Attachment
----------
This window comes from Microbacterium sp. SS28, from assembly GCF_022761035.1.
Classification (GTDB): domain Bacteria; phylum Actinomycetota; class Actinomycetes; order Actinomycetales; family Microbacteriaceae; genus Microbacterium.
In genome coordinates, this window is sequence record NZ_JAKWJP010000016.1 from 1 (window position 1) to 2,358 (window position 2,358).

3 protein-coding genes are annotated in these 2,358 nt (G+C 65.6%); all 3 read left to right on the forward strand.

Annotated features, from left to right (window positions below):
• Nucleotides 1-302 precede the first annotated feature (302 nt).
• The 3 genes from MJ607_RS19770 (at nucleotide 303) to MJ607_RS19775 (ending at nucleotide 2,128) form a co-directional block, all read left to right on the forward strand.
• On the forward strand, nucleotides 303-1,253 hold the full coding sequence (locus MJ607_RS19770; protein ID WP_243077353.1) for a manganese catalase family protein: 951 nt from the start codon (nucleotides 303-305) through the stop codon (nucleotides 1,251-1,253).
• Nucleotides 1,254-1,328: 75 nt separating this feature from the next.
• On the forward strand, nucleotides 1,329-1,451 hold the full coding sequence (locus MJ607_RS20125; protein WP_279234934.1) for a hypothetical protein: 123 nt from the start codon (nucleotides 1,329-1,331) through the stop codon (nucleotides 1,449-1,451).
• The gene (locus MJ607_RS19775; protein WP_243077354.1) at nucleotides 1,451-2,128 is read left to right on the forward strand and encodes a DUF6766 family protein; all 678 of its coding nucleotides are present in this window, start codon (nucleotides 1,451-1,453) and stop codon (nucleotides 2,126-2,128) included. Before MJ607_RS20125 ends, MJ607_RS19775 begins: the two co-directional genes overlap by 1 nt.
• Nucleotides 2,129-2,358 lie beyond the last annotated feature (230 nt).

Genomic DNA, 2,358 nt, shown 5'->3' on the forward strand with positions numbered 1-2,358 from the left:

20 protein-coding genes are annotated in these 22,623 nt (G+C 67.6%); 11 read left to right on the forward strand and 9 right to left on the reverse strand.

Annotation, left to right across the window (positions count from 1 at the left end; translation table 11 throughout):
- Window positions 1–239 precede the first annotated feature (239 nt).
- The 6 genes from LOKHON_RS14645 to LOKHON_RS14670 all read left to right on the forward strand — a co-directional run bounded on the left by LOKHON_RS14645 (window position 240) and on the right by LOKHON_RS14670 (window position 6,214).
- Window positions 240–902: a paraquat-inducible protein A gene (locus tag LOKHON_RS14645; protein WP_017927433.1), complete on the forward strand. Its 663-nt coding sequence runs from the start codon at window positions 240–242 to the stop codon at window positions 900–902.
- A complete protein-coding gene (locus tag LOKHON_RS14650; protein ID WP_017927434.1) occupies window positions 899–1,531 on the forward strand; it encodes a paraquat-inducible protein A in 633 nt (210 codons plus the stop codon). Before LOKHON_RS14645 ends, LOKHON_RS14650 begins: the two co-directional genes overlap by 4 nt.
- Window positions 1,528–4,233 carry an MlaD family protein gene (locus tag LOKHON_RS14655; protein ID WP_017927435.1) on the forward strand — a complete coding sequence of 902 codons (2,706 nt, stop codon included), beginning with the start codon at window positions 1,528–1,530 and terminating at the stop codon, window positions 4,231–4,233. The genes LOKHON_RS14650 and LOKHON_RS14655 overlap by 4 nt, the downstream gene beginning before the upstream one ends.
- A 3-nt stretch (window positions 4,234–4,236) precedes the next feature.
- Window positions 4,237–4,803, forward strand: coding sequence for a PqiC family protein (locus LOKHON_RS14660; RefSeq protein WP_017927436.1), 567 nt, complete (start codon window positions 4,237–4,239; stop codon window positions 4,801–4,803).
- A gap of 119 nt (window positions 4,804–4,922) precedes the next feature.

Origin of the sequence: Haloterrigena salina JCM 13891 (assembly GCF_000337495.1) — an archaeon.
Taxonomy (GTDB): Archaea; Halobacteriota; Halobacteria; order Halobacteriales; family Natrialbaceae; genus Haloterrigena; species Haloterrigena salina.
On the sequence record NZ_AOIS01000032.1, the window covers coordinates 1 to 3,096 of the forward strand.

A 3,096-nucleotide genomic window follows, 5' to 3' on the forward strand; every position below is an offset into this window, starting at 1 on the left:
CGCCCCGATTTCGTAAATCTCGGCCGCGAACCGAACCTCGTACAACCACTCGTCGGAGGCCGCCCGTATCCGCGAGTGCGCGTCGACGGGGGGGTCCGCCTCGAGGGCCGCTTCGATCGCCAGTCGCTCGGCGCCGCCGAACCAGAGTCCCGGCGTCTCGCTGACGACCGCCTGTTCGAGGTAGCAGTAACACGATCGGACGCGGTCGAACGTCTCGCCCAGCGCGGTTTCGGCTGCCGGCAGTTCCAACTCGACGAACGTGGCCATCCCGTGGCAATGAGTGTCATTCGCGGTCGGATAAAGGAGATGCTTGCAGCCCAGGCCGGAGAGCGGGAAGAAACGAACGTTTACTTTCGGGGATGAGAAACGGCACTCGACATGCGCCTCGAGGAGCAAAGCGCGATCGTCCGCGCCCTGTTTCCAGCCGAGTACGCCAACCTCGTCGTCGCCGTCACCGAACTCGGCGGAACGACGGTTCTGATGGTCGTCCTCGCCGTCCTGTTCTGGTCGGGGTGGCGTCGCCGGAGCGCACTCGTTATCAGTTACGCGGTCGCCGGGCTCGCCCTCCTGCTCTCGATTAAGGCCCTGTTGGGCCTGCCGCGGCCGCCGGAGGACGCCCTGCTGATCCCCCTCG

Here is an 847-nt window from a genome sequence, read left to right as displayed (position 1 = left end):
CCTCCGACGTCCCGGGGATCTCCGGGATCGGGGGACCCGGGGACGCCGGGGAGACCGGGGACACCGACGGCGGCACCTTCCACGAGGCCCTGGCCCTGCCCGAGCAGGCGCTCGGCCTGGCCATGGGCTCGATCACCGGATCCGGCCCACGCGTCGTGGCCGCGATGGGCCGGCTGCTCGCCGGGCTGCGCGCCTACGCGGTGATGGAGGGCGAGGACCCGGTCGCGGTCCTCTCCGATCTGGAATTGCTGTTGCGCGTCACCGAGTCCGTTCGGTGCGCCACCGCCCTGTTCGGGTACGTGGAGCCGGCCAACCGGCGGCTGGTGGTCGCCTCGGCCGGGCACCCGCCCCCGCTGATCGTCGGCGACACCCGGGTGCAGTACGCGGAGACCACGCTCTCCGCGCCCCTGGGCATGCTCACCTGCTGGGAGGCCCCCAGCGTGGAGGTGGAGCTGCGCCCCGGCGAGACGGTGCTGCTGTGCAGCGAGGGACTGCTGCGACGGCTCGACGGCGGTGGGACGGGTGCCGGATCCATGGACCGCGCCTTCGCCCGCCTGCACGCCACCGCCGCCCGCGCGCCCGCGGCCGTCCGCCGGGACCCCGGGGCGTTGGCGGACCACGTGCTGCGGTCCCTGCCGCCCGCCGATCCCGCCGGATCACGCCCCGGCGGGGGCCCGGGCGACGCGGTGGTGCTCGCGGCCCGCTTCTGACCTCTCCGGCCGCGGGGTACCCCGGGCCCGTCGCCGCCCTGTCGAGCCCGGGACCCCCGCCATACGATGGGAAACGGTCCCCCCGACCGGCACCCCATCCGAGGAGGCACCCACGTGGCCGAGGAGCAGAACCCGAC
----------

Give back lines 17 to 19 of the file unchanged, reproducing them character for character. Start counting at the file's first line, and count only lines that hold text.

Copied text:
- The 6 genes from LOKHON_RS14645 to LOKHON_RS14670 all read left to right on the forward strand — a co-directional run bounded on the left by LOKHON_RS14645 (window position 240) and on the right by LOKHON_RS14670 (window position 6,214).
- Window positions 240–902: a paraquat-inducible protein A gene (locus tag LOKHON_RS14645; protein WP_017927433.1), complete on the forward strand. Its 663-nt coding sequence runs from the start codon at window positions 240–242 to the stop codon at window positions 900–902.
- A complete protein-coding gene (locus tag LOKHON_RS14650; protein ID WP_017927434.1) occupies window positions 899–1,531 on the forward strand; it encodes a paraquat-inducible protein A in 633 nt (210 codons plus the stop codon). Before LOKHON_RS14645 ends, LOKHON_RS14650 begins: the two co-directional genes overlap by 4 nt.